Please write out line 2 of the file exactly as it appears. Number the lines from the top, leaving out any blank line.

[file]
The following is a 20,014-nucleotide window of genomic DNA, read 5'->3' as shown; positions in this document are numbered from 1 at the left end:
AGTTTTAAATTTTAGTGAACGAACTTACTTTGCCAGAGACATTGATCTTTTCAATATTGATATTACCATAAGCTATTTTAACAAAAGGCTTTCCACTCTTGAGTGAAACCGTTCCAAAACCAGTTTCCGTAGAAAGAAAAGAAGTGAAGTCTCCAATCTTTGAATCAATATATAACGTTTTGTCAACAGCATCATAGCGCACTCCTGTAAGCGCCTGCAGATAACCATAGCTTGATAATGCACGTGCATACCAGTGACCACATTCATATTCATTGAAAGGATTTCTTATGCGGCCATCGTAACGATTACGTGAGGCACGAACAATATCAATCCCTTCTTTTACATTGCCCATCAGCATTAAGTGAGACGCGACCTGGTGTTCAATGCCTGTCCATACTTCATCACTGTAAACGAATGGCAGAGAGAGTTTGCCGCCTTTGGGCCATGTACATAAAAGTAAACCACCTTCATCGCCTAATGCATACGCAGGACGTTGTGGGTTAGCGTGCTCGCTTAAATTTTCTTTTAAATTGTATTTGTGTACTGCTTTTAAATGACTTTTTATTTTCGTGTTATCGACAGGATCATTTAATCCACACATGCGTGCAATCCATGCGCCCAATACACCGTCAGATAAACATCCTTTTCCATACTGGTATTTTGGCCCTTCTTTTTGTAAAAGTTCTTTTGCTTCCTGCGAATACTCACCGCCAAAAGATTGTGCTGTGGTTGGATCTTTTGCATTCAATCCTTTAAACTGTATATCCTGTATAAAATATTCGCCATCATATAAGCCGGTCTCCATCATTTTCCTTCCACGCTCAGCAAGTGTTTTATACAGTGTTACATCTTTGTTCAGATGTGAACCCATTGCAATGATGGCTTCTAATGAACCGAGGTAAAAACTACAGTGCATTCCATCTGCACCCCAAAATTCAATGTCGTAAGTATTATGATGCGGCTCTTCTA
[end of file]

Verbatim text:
AGTTTTAAATTTTAGTGAACGAACTTACTTTGCCAGAGACATTGATCTTTTCAATATTGATATTACCATAAGCTATTTTAACAAAAGGCTTTCCACTCTTGAGTGAAACCGTTCCAAAACCAGTTTCCGTAGAAAGAAAAGAAGTGAAGTCTCCAATCTTTGAATCAATATATAACGTTTTGTCAACAGCATCATAGCGCACTCCTGTAAGCGCCTGCAGATAACCATAGCTTGATAATGCACGTGCATACCAGTGACCACATTCATATTCATTGAAAGGATTTCTTATGCGGCCATCGTAACGATTACGTGAGGCACGAACAATATCAATCCCTTCTTTTACATTGCCCATCAGCATTAAGTGAGACGCGACCTGGTGTTCAATGCCTGTCCATACTTCATCACTGTAAACGAATGGCAGAGAGAGTTTGCCGCCTTTGGGCCATGTACATAAAAGTAAACCACCTTCATCGCCTAATGCATACGCAGGACGTTGTGGGTTAGCGTGCTCGCTTAAATTTTCTTTTAAATTGTATTTGTGTACTGCTTTTAAATGACTTTTTATTTTCGTGTTATCGACAGGATCATTTAATCCACACATGCGTGCAATCCATGCGCCCAATACACCGTCAGATAAACATCCTTTTCCATACTGGTATTTTGGCCCTTCTTTTTGTAAAAGTTCTTTTGCTTCCTGCGAATACTCACCGCCAAAAGATTGTGCTGTGGTTGGATCTTTTGCATTCAATCCTTTAAACTGTATATCCTGTATAAAATATTCGCCATCATATAAGCCGGTCTCCATCATTTTCCTTCCACGCTCAGCAAGTGTTTTATACAGTGTTACATCTTTGTTCAGATGTGAACCCATTGCAATGATGGCTTCTAATGAACCGAGGTAAAAACTACAGTGCATTCCATCTGCACCCCAAAATTCAATGTCGTAAGTATTATGATGCGGCTCTTCTA